“We’re Outside” to Protect Us, to Protest the workers Say, Amazon, Target, Instacart
the employees in the retail and delivery companies, including Amazon, Target, and Instacart, went to work on Friday to demand better pay and treatment.
their work was “important”, but they say it is now too dangerous, while the Corona-Virus-pandemic — and you want the company to do more to protect you.
“This company was able to us. It is the workers failed. It failed me,” says Christian Small, the outside the Amazon warehouse on Staten Island, where he used to work and had organized other protests. Amazon says, skylights, was fired in March for violating the quarantine and security measures.
While some of the protesters, such as skylights, shown outside of operating facilities, other still in the hospital. Gig log apps not employees of the adoption of the orders.
Organized under the hashtag #essentialworkersday, the protests were timed for may day, or International workers ‘ day-a date in the rule, the world is marching through work.
brought The actions together, the employees of the retail chains, including Target and Walmart workers for the delivery of apps like Instacart, as well as Amazon.
It is unclear how many people participated in the protests. Organizers said thousands of workers had agreed to participate. But the company, said that the protests only a few employees, and you don’t have the views of the majority of the employees. Target said it was aware of fewer than 10 employees, have participated. Amazon, Instacart, Whole Foods and Shipt, said its operations were not affected. (Whole Foods is owned by Amazon and Shipt is in the possession of the Target.)
Some of these workers have held separate protests and walkouts in recent weeks. You said they came together to mark in a General strike, the similarities in their working conditions and requirements.
Kerri Blair, a mother of five in the Akron, Ohio, takes in, as a rule, extra income jobs for Shipt to deliver. You stayed home on Friday.
“the people who work at Whole Foods, Target, Walmart … there is no way to get around, not to people. This is your task,” she said. “We’re out in public … doing things for other people.”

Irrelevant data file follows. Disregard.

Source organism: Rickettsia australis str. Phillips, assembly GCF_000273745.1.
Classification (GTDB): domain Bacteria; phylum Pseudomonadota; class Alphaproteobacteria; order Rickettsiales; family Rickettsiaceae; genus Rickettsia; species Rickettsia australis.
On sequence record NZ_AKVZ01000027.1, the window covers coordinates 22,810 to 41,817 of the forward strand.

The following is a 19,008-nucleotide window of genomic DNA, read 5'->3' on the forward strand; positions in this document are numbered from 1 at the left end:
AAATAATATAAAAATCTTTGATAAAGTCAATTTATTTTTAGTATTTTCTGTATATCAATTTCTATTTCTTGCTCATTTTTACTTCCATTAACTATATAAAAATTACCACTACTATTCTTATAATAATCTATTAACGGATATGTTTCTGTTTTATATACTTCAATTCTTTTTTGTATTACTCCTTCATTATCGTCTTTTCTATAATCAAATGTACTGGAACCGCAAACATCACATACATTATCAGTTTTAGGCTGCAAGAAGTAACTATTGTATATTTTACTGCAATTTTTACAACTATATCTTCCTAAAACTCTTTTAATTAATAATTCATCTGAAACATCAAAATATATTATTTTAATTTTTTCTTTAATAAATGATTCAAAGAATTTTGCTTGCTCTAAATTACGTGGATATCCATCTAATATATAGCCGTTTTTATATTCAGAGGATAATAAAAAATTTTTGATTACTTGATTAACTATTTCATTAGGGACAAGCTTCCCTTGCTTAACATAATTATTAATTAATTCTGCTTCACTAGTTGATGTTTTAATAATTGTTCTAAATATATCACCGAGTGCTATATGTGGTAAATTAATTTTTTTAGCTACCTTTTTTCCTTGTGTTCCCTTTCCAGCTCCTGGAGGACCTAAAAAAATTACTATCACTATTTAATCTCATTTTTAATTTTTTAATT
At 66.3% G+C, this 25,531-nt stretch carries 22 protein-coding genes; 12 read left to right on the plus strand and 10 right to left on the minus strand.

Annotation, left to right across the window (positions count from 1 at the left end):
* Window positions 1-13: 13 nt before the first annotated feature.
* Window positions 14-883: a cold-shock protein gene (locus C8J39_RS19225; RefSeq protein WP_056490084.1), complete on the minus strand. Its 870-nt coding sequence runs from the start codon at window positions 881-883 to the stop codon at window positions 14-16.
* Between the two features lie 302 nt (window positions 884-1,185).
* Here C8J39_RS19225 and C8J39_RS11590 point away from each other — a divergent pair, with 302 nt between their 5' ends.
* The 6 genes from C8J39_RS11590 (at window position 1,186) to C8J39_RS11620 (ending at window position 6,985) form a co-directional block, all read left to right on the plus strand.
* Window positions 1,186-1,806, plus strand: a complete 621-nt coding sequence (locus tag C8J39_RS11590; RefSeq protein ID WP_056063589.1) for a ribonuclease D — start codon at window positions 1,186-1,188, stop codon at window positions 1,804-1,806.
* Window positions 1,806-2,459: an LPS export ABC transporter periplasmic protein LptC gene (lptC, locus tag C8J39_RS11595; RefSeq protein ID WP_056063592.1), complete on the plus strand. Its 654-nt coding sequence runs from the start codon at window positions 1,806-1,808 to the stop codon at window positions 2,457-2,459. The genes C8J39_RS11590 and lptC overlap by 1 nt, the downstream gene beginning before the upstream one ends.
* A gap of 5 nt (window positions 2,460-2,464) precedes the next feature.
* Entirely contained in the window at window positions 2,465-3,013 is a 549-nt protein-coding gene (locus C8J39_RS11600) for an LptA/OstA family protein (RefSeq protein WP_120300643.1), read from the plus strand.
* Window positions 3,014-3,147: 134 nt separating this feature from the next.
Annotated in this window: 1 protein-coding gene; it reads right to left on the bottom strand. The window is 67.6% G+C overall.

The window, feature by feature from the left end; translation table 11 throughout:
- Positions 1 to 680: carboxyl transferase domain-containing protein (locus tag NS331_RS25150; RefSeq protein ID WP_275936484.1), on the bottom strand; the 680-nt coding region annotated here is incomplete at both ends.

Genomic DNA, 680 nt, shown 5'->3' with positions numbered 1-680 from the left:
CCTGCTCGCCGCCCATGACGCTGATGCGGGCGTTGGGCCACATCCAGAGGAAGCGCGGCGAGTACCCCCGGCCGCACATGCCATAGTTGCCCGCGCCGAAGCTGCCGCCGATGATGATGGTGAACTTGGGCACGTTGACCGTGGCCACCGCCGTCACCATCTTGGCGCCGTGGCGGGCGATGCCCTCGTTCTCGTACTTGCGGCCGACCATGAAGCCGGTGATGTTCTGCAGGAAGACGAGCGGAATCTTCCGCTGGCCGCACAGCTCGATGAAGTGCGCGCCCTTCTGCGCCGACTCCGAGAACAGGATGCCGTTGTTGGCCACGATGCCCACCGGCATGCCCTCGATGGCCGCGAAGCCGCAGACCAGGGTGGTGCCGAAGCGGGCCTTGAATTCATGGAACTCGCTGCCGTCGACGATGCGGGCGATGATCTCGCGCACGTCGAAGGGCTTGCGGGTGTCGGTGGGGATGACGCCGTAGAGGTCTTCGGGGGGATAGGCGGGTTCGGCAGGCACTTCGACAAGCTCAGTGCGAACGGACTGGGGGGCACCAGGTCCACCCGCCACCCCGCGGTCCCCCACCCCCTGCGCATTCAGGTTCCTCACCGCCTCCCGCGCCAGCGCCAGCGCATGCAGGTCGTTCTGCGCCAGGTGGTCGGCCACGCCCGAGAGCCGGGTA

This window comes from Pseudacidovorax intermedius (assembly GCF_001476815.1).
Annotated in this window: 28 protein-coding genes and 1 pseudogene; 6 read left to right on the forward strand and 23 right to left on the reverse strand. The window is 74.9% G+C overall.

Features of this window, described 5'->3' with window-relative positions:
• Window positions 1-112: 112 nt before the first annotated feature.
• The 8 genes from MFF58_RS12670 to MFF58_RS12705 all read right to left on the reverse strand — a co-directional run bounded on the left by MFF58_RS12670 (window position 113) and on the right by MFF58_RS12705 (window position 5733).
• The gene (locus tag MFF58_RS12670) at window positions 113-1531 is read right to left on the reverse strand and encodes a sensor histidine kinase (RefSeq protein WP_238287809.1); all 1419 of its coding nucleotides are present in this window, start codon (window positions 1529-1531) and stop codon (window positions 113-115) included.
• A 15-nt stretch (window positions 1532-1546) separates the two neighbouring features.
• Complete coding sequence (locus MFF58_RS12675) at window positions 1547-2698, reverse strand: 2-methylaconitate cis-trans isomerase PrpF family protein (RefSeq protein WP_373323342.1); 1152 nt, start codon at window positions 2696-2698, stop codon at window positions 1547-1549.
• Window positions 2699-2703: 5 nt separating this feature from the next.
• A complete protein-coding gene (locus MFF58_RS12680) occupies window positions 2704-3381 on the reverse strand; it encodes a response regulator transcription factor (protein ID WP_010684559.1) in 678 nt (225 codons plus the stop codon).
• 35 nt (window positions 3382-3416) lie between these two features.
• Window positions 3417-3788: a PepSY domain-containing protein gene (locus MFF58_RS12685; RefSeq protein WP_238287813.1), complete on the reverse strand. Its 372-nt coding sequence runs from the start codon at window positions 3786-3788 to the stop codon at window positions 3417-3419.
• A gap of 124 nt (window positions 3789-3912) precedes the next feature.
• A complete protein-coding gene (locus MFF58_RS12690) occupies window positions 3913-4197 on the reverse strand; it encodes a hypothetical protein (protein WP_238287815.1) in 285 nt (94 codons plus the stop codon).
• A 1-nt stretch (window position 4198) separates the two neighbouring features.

have block many cities and States kept millions of people home, leading to increasing demand for online shopping and delivery. Amazon, Instacart, and Shipt are all of the hold on the adjustment orgies with the pace of new orders.
The company said that the value of the employee entrance, and offers to pay more, and aggressive measures for health and safety, how to give, the masks, and the cleaning of markets and warehouses.
“In recognition of the important contributions of our front-line team members in the middle of the coronavirus, we have extended an investment of more than $300 million, including $2 an hour higher hourly wages, which we have up to 30. In may,” target said in a statement, adding that it had hits founded “dozens of actions” to employees and customers safe during the pandemic.
said This week from Amazon, you would spend your entire operating profit in the second quarter — an estimated $4 billion dealing with the coronavirus. This also includes the provision of protective equipment for the workers, giving them the cleaning in the warehouse and test employees for COVID-19.
An Amazon spokesman said: “health and safety is our top priority and we expect to spend more than $800 million in the first half of the year, COVID-19 security measures.”
Protest organizers to confirm the changes but say the company must do more to protect health.
“Because of the weaknesses of our employers, many of our colleagues in the course of this deadly virus have moved, and some have died” organizers wrote in this week.
Some of the workers say they have trouble of the protective equipment they have been promised. They also want the companies to be more transparent about how many employees are sick, or even died, from COVID-19.
the protesters urged buyers to boycott the companies, shops, websites and apps.
editors note: Amazon, Target, Walmart, and Whole Foods Market among NPR’s financial supporters.
Released on Fri, 01 may 2020 20:14:00 +0000